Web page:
PhD defense by Dídac Rodríguez Arbonès


Evolution strategies with Optimal Covariance Matrix Update Applied to Sustainable Wave Energy


Modern society depends heavily on fossil fuels. We rely on this source of energy for everything, from food and clothing production to daily transportation. Even the Internet is mostly powered by these sources of energy. This reliance has led us to a high-risk situation where all that we take for granted is in jeopardy. Some of the causes of modern armed conflicts can be traced back to the scarcity and struggle over these types of energy sources. Extracting energy from renewable sources can decrease our dependency on fossil fuels. There exist many types of renewable energy sources, and wave energy is a rather unexploited one. Even though humans have thought about harvesting the power of the waves for centuries, the efficient and large scale extraction of this type of energy is cumbersome. The modelling and simulation of extraction infrastructure is a challenging research task, and building sizeable plants requires large financial investments.

A common type of wave energy plants are buoy farms. These farms consist of a group of buoys moored to the sea floor. The buoys capture the movement of the waves and pump hydraulic fluid onshore, where a turbine generates power. Constructive and destructive interference between buoys makes the prediction of power output a difficult problem. By a careful positioning these interactions can be exploited to achieve higher power outputs. The choice of farm layout can be formulated as an buoy positioning optimization problem. However, due to the complex nature of wave power modelling, gradient information is not available and one has to resort to derivative-free optimization methods. Furthermore, not all possible buoy configurations can be implemented. The daily operation of wave energy plants introduces constraints on the layouts that can be achieved in practice. Moreover, objectives other than the amount of power produced often need to be taken into account. Factors like the amount of area utilized or the pipe distance to the onshore turbine are also important. In such cases, multi-objective optimization algorithms are required to obtain solutions that consider the trade-offs between these different goals. Evolutionary algorithms are optimization methods that can meet all the requirements posed by the buoy positioning problem. They have been successfully applied for constrained single- and multi-objective derivative-free optimization in many real-world applications, such as wind turbine blade geometry. In particular, the Covariance Matrix Adaptation Evolutionary Strategy (CMA-ES) is widely considered as one of the best derivative-free methods for real-valued optimization.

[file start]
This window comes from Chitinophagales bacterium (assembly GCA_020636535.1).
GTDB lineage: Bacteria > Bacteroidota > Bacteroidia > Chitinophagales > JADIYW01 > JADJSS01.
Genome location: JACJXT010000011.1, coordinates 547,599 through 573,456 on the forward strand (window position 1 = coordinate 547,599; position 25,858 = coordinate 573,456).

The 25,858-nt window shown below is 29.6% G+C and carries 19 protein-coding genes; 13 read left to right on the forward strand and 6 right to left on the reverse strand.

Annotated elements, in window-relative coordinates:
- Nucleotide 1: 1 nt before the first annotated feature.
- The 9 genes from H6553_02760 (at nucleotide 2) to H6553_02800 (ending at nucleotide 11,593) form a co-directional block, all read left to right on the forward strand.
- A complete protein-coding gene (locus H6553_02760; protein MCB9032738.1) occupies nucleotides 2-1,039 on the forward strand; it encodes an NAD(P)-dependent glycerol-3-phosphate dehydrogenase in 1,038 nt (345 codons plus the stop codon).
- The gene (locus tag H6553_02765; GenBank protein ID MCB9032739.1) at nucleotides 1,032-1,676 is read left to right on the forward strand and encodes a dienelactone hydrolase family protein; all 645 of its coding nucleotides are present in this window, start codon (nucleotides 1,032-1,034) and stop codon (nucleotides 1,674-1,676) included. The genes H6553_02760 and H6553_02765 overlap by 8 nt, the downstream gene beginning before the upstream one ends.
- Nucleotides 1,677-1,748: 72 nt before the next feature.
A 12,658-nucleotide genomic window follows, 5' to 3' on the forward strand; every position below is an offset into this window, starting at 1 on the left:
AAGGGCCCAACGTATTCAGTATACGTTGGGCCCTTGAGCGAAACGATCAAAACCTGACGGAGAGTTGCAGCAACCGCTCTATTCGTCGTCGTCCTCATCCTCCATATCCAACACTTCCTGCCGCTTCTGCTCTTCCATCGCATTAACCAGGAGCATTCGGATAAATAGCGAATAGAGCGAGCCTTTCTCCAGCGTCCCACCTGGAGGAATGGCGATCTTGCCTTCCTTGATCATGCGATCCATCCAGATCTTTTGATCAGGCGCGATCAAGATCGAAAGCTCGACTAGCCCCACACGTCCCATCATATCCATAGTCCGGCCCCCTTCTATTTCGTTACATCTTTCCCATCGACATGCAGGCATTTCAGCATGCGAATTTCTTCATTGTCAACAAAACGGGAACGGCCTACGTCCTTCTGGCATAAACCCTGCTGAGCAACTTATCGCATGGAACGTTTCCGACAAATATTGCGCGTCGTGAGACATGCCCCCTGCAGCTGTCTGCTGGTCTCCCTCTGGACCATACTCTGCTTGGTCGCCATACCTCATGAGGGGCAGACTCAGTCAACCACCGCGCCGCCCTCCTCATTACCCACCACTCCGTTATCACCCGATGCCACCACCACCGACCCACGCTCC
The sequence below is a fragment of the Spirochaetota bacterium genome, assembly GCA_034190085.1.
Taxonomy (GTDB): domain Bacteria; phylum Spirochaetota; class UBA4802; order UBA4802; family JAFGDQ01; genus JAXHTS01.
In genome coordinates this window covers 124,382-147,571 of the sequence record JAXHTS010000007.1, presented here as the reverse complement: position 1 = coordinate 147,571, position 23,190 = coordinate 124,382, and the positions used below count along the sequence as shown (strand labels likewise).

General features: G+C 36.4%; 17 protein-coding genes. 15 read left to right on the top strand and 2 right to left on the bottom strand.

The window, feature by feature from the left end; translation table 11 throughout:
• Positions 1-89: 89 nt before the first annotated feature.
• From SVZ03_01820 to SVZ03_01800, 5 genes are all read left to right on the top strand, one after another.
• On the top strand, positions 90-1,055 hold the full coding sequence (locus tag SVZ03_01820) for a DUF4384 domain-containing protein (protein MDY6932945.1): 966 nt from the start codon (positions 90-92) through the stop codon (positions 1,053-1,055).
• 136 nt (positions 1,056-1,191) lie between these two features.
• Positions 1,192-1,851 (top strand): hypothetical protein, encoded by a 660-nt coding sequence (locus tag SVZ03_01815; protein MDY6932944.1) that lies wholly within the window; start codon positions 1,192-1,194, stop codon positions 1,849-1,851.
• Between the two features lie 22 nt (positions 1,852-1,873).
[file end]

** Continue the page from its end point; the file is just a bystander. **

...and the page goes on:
This thesis considers methodological improvement of the CMA-ES and its application to the problem of buoy positioning for energy production. The CMA-ES is a Monte Carlo method, sampling candidate solutions from a multi-variate Gaussian distribution that is continuously updated. Given the objective function values at the sampled points, updating and storing the covariance matrix of the Gaussian distribution dominates the time and space complexity in each iteration of the algorithm. This complexity is reduced by a numerically stable quadratic-time update scheme with minimal memory requirements. The Cholesky decomposition of the covariance matrix is updated instead of the matrix itself. The proposed modification slightly affects cumulative step-size adaptation, a mechanism often used for adapting the global step-size parameter in the CMA-ES. While this has a negligible effect on the performance, the time benefit from the Cholesky update and the memory savings from storing a Cholesky factor instead of a full matrix are substantial.

Then a multi-objective variant of the CMA-ES is applied to buoy farm layout optimization and compared to other evolutionary algorithms. As the energy production model used is exponential in the number of buoys, an approximation scheme is devised to allow for experimentation with larger farm sizes. Farm size and buoy distance constraints are considered for practical purposes. These constraints further increase the complexity of the optimization problem. The results show an increase of approximately 1% for a farm of 36 buoys with respect to a naïve grid layout, which represents an expected gain of approximately 54 KW, equivalent to dozens of average households.

Assessment Committee

  • Chairman: Associate Professor Kenny Erleben, Department of Computer Science, University of Copenhagen
  • Professor Heike Trautmann, Department Information Systems, University of Münster, Germany
  • Professor Oliver Kramer, Department Computer Science, University of Oldenburg, Germany

Academic supervisor and Co-Supervisor

  • Professor Christian Igel, Department of Computer Science, University of Copenhagen
  • Kurt Sig Kristensen (NETS A/S, Lautrupbjerg 10, Ballerup)

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